St. Alphonsus never tired of repeating that priests are a visible sign of the infinite mercy of God, who forgives and illumines the mind and heart of the sinner so that he will convert and change his life. In our time, in which there are clear signs of the loss of the moral conscience and -- it must be acknowledged -- of a certain lack of appreciation of the sacrament of confession, the teaching of St. Alphonsus is again of great timeliness.
Together with the works of theology, St. Alphonsus composed many other writings, designed for the religious formation of the people. The style is simple and pleasing. Read and translated into numerous languages, the works of St. Alphonsus have contributed to mold popular spirituality of the last two centuries. Some of them are texts to be read with great profit again today, such as "The Eternal Maxims," "The Glories of Mary," "The Practice of Loving Jesus Christ" -- this last one a work that represents the synthesis of his thought and his masterpiece.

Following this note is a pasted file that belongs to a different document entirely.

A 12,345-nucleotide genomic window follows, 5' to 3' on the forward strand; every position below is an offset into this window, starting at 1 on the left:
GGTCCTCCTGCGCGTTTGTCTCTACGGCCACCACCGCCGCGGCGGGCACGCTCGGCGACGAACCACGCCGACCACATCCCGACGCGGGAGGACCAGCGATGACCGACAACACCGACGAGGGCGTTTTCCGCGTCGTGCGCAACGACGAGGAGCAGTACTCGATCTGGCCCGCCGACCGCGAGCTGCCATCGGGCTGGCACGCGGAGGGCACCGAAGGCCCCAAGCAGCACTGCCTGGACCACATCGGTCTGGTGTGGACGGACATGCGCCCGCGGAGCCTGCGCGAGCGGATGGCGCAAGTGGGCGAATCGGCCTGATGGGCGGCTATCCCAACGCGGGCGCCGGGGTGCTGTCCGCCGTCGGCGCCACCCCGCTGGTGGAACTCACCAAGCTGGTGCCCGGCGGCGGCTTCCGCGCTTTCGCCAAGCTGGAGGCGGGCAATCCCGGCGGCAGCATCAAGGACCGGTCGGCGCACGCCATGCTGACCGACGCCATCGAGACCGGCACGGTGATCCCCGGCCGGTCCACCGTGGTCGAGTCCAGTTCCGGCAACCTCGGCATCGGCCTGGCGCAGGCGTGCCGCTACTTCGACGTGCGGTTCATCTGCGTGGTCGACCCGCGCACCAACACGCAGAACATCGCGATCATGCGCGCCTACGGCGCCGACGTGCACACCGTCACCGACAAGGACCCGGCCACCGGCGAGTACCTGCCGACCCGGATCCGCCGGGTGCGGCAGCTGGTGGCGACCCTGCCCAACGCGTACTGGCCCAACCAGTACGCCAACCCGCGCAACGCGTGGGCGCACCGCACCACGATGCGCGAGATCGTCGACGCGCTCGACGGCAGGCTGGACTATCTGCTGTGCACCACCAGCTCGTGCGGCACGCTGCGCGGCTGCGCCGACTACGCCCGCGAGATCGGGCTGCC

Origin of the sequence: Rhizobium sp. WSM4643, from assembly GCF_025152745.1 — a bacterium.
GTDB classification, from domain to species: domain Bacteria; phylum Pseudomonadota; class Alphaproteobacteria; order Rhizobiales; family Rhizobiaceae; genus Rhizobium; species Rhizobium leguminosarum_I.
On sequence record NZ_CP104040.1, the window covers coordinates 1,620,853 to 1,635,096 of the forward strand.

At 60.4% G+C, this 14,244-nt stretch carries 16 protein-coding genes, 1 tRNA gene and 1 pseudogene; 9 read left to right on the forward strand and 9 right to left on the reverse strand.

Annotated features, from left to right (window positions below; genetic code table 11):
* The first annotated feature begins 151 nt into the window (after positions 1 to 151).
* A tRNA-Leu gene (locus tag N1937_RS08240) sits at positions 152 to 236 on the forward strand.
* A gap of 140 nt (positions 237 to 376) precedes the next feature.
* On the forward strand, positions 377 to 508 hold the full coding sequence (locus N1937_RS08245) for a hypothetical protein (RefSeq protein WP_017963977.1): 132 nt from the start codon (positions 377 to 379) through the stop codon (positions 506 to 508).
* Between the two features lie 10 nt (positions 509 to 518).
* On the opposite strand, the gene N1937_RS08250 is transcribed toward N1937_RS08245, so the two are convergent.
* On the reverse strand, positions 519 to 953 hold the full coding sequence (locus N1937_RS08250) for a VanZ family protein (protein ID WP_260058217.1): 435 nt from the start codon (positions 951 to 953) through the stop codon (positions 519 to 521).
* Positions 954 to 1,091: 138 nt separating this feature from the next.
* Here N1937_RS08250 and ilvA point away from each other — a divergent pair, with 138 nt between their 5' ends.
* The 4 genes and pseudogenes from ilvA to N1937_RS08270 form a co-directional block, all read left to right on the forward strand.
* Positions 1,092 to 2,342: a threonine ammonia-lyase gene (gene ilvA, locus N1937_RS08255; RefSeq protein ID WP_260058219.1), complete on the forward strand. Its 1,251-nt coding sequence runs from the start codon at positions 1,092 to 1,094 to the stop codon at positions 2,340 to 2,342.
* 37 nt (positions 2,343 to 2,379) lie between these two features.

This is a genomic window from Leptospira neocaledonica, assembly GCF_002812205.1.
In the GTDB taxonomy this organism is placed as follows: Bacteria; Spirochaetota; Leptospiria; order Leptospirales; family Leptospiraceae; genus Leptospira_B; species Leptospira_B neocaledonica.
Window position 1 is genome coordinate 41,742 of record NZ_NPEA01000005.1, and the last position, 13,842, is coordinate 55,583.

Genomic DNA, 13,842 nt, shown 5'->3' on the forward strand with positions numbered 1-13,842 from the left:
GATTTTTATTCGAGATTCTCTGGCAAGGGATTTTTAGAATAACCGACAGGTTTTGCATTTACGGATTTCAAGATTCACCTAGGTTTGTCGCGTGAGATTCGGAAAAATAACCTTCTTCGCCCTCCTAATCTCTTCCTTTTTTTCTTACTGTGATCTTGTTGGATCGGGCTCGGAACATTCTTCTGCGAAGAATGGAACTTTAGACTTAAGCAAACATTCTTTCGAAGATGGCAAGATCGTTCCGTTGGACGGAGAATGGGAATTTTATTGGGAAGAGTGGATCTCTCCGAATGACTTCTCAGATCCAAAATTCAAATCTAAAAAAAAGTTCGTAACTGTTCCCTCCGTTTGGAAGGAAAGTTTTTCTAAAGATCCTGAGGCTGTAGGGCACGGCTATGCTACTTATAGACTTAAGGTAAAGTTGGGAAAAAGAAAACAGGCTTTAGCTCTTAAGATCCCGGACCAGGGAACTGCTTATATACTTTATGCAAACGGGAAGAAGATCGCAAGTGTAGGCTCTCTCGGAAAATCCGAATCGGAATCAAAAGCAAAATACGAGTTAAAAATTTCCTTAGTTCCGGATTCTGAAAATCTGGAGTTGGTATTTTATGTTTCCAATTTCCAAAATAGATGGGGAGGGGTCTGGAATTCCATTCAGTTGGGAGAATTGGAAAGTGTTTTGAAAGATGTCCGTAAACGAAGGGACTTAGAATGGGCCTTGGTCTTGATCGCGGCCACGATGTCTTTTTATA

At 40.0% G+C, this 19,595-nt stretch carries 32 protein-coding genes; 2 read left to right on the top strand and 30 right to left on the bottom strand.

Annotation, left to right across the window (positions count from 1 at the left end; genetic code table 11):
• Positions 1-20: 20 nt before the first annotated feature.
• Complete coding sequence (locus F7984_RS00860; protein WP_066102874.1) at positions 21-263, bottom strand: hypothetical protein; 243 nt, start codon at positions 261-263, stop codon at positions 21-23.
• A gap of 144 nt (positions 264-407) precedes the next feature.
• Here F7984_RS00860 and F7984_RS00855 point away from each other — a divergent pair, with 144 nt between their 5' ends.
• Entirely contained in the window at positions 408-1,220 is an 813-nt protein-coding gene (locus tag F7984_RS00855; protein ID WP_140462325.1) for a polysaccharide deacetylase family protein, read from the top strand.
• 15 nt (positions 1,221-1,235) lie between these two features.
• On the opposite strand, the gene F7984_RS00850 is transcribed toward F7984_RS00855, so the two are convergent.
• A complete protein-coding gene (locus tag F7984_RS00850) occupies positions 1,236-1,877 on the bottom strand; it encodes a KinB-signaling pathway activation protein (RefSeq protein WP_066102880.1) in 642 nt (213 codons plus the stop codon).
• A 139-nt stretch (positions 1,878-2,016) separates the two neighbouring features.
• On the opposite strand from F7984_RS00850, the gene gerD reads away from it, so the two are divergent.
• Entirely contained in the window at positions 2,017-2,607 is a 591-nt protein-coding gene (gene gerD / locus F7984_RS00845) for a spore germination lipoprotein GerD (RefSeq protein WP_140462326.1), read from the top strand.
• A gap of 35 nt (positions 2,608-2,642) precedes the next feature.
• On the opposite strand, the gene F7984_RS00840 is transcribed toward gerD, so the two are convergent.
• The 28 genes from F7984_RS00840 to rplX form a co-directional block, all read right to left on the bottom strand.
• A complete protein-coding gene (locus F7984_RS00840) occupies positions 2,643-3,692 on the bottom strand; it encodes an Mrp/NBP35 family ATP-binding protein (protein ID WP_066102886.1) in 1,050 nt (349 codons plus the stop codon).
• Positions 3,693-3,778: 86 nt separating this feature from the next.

He insisted a lot on the need for prayer, which enables one to open to Divine Grace to carry out daily the will of God and to obtain one's sanctification. In regard to prayer, he wrote: "God does not deny to anyone the grace of prayer, with which one obtains the help to overcome every concupiscence and every temptation. And I say, and repeat and will always repeat, for my entire life, that the whole of our salvation rests on prayer." From which stems his famous axiom: "He who prays is saved" (From the great means of prayer and related booklets. Opere ascetiche II, Rome 1962, p. 171).
There comes to mind, in this connection, the exhortation of my predecessor, the Venerable Servant of God John Paul II: "Christian communities must become genuine 'schools' of prayer. Therefore, education in prayer should become in some way a key-point of all pastoral planning" (Apostolic Letter Novo Millennio Ineunte, 33, 34).
Outstanding among the forms of prayer fervently recommended by St. Alphonsus is the visit to the Most Blessed Sacrament or, as we would say today, adoration -- brief or prolonged, personal or in community -- of the Eucharist. "Certainly," wrote Alphonsus, "among all the devotions this one of adoration of the sacramental Jesus is the first after the sacraments, the dearest to God and the most useful to us. O, what a beautiful delight to be before an altar with faith and to present to Him our needs, as a friend does to another friend with whom one has full confidence!" (Visits to the Most Blessed Sacrament and to Mary Most Holy for each day of the month. Introduction).